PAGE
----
Emperor Constantine had a vision of a cross in the sky. This was interpreted by his advisors as a divine sign of good fortune in coming battle. The cross as a symbol of power in battle originated here. Until then, the cross and more so, the letter “p,” standing for pax or “peace,” were symbols for Christianity.
In still earlier times, the fish was the secret symbol for Christians. In the Greek language, ichthys was the word for fish. Each letter was the beginning of this message: Iesous Christos theou yios soter, “Jesus Christ, son of God, Savior.”
Until Constantine, bloodshed was not caused by Christians. The idea to shed blood in the name of Christ, in the sense to harm others, was alien and not supported by its founder — quite the contrary. As a result of its way of life, this religion of persecuted outlaws eventually brought the Roman Empire to its knees. It did so without military power but through devotion to Christ and by filling the cup of indemnity until finally released. This was perhaps the most honorable victory in Christian history.
The Vikings and the adaptation of Constantine’s conquest
When Reverend Moon travelled through Europe in 2005 (then banned from the Schengen Area), he strongly addressed the Viking mentality of Europeans. At that time, I did not get it, because by my understanding, the Viking age was between 800 to 1000 AD. However, this applied only to the well-known Viking raids that occurred in Western Europe mainly from Norway. In the eastern part of Europe, Vikings travelled as traders and settlers along the rivers, particularly in Russia, until they met Muslim communities on the shores of the Mediterranean. According to the most prevalent theory, the name of the Rus ’ people is derived from an Old Norse term for “the men who row.”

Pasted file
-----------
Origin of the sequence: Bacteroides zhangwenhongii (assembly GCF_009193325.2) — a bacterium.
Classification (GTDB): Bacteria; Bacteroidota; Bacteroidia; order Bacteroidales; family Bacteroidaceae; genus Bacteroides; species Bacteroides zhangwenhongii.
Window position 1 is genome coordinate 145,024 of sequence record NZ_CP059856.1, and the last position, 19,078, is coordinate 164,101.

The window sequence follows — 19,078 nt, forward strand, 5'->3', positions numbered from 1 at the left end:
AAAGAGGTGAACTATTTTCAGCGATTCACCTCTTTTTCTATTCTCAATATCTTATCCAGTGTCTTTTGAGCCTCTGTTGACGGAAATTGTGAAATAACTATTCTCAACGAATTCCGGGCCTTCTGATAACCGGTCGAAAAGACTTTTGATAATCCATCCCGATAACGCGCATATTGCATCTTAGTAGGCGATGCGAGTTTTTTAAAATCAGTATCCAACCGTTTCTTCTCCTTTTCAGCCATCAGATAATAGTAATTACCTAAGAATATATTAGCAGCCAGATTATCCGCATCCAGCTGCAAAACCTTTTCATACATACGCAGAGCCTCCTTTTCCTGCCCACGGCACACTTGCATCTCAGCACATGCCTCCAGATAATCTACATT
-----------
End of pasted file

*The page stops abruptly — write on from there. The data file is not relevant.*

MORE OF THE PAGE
By Hiroshi Nakata
Human communication is fundamentally mediated by words. Even though there are many different languages in the world, they all utilize words. Although there are numerous studies on communication, less attention has been given to the words that constitute the basic elements of communication. What are words? What is the purpose of words? Do words contain an essence or power intrinsic to themselves? Uttering certain words can affect human relationships for good or bad. Speaking fitting or poorly chosen words can even affect one’s health.